• Other conditions required by the State Council.

Individuals are required to submit their annual IIT declarations regardless of whether their IIT liabilities have been fulfilled. A non-resident individual residing in China for less than one year during the tax year is exempt from this requirement.

Anti-tax evasion efforts increase importance of compliance

China’s tax authorities have been stepping up anti-tax evasion measures in recent years, having improved investigation methods aimed at foreigners. In Beijing, by screening zero tax declarations and singling out foreign enterprises with high profit margins and foreign personnel, the Chaoyang Local Taxation Bureau was able to collect over RMB 200,000 worth of IIT evaded.

Expatriates and their employers should there seek to ensure IIT is being paid in a correct and timely fashion, and to conduct annual declarations. In Beijing and Shanghai, and other major cities, individuals are able to make annual declarations online, through WeChat official accounts and on other mobile phone apps. Efforts to improve the ease of filing will go a long way to improve compliance, but expatriates and their employers will still need to put their best foot forward.


China Briefing is published by Asia Briefing, a subsidiary of Dezan Shira & Associates. We produce material for foreign investors throughout Asia, including ASEAN, India, Indonesia, Russia, the Silk Road, and Vietnam. For editorial matters please contact us here, and for a complimentary subscription to our products, please click here.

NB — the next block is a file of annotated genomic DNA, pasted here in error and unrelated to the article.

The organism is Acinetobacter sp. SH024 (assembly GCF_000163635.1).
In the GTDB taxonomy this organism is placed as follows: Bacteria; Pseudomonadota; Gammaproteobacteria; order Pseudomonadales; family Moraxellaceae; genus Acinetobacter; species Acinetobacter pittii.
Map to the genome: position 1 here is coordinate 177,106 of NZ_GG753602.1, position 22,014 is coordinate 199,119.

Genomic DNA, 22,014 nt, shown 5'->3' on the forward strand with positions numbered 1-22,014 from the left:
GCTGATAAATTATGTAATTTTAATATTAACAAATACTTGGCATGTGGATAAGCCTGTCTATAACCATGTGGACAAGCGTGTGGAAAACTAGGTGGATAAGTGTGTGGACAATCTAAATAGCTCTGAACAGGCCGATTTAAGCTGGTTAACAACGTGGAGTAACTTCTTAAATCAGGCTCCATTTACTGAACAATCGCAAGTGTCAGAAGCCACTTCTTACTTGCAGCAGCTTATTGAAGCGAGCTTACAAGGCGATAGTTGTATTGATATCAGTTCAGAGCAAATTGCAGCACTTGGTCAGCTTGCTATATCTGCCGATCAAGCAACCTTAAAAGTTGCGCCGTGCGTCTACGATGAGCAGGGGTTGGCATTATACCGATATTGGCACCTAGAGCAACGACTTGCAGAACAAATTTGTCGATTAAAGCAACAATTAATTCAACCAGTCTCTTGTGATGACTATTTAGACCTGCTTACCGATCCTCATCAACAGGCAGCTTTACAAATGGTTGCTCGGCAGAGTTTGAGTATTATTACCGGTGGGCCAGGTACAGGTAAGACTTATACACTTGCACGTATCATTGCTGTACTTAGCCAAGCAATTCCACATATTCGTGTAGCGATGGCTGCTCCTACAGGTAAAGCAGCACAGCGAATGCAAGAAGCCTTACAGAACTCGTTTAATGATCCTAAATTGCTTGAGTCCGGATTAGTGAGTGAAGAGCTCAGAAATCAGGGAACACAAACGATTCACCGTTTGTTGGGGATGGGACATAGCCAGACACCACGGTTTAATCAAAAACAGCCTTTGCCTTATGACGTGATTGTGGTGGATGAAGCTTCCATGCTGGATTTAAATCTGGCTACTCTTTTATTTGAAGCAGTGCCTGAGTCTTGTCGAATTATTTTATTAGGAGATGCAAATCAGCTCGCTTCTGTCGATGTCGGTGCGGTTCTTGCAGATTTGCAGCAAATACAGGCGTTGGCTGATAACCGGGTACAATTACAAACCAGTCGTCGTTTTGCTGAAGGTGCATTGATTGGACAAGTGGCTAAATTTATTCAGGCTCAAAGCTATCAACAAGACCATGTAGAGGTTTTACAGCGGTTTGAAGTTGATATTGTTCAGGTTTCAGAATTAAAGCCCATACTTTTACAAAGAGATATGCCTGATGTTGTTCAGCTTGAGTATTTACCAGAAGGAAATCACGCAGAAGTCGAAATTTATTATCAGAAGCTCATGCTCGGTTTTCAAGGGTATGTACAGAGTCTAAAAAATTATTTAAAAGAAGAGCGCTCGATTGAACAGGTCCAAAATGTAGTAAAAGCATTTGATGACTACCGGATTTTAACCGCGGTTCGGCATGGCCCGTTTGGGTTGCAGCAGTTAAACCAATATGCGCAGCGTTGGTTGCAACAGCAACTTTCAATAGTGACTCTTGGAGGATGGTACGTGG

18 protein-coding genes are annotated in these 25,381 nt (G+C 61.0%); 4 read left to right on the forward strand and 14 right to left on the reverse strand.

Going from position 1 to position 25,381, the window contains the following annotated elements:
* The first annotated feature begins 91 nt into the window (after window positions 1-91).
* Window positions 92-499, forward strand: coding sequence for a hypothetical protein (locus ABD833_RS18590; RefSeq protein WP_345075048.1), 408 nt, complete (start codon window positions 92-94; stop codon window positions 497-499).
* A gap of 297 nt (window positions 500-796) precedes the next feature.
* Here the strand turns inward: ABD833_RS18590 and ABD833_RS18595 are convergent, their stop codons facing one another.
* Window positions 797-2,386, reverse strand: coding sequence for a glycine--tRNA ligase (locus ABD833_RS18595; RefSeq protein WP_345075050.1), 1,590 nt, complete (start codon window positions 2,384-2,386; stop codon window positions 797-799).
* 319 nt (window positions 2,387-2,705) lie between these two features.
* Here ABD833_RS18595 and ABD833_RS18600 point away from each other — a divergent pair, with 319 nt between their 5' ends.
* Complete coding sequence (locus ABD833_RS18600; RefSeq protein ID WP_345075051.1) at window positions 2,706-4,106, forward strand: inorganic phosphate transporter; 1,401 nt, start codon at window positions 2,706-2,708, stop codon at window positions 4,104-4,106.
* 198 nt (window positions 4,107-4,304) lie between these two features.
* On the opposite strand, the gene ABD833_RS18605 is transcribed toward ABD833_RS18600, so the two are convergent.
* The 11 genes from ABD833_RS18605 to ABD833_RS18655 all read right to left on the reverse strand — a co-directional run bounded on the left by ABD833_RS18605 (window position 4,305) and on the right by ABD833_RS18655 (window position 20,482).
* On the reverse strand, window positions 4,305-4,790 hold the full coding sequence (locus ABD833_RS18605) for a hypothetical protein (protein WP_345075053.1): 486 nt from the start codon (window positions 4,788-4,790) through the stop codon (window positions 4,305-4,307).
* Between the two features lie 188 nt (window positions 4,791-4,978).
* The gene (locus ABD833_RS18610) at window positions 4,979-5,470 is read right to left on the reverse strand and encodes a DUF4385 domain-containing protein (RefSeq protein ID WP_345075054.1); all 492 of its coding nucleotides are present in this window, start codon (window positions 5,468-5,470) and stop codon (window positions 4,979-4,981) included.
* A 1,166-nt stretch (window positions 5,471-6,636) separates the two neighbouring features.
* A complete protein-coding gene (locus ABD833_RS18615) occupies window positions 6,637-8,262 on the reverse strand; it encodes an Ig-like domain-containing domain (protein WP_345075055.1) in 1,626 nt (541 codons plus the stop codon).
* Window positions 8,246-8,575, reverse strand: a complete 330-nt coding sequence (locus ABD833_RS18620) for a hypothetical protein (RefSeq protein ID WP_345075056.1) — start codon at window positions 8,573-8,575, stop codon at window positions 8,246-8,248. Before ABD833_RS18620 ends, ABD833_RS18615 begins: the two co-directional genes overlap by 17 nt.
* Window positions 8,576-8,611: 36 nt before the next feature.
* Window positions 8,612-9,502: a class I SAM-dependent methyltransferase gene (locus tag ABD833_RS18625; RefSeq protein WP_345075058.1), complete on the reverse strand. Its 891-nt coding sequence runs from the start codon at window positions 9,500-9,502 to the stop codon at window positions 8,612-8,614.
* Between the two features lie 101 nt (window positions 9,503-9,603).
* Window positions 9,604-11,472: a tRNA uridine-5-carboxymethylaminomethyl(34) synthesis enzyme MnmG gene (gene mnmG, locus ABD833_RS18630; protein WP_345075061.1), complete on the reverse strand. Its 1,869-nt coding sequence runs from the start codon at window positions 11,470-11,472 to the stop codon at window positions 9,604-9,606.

Dezan Shira & Associates is a full service practice in China, providing business intelligence, due diligence, legal, tax, IT, HR, payroll, and advisory services throughout the China and Asian region. For assistance with China business issues or investments into China, please contact us at or visit us at

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21 thoughts on “Individual Income Tax for Expats in China

    Anne Mendoza says:

    Hello, can you share a source or a site of where you get social security updates for all hukou’s?

    China Briefing says:

    Hello Anne,

    Each municipal government releases social security updates individually. You can find the latest information for key cities in China in our forthcoming update to our Human Resources & Payroll in China guide.

    Tan says:

    where can I see a example of 30 000 rmb income for a foreginer working in Xiamen Fujian china.

    I found to many version.

    Freda Muller says:

    Good day

    I recently signed an employment contract with a company providing online English classes to public schools in China. I am currently living in South Africa and will be working from here. My salary will be $US 800 and I was told that a 7% transaction tax will be deducted by the Chinese government before it is sent to me.
    I can’t seem to get enough information on this transaction tax and would like to know if it is legitimate or not